Economy of Antarctica
There is no economic activity in Antarctica at present, except for fishing off the coast and small-scale tourism, both based outside Antarctica.
Although coal, hydrocarbons, iron ore, platinum, copper, chromium, nickel, gold and other minerals have been found, they have not been in large enough quantities to exploit. The 1991 Protocol on Environmental Protection to the Antarctic Treaty also restricts a struggle for resources. In 1998, a compromise agreement was reached to place an indefinite ban on mining, to be reviewed in 2048, further limiting economic development and exploitation. The primary economic activity is the capture and offshore trading of fish. Antarctic fisheries in 2000-01 reported landing 112,934 tonnes.
There has been some concern over the potential adverse environmental and ecosystem effects caused by the influx of visitors. Some environmentalists and scientists have made a call for stricter regulations for ships and a tourism quota. The primary response by Antarctic Treaty Parties has been to develop, through their Committee for Environmental Protection and in partnership with IAATO, "site use guidelines" setting landing limits and closed or restricted zones on the more frequently visited sites. Antarctic sightseeing flights (which did not land) operated out of Australia and New Zealand until the fatal crash of Air New Zealand Flight 901 in 1979 on Mount Erebus, which killed all 257 aboard. Qantas resumed commercial overflights to Antarctica from Australia in the mid-1990s.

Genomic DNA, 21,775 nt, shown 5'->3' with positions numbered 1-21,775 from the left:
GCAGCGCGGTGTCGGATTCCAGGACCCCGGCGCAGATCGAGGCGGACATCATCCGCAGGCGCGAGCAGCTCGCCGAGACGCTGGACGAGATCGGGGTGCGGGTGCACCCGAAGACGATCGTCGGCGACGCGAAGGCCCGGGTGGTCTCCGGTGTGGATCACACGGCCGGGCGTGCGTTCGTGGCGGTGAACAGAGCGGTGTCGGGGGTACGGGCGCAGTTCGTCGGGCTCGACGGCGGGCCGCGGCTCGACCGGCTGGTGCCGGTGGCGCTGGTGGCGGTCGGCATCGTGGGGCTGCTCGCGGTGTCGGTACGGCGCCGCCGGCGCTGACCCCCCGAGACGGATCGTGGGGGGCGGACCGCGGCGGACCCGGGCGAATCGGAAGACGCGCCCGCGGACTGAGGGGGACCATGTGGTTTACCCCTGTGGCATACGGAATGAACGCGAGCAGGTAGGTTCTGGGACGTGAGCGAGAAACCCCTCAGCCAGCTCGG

Antarctic fisheries in 1998-99 (1 July - 30 June) reported landing 119,898 tonnes. Unregulated fishing landed five to six times more than the regulated fishery, and allegedly illegal fishing in Antarctic waters in 1998 resulted in the seizure (by France and Australia) of at least eight fishing ships. See Ocean fisheries § Southern Ocean.
About thirty countries maintain about seventy research stations (40 year-round or permanent, and 30 summer-only) in Antarctica, with an approximate population of 4000 in summer and 1000 in winter.
The ISO 3166-1 alpha-2 "AQ" is assigned to the entire continent regardless of jurisdiction. Different country calling codes and currencies are used for different settlements, depending on the administrating country. The Antarctican dollar, a souvenir item sold in the United States and Canada, is not legal tender.
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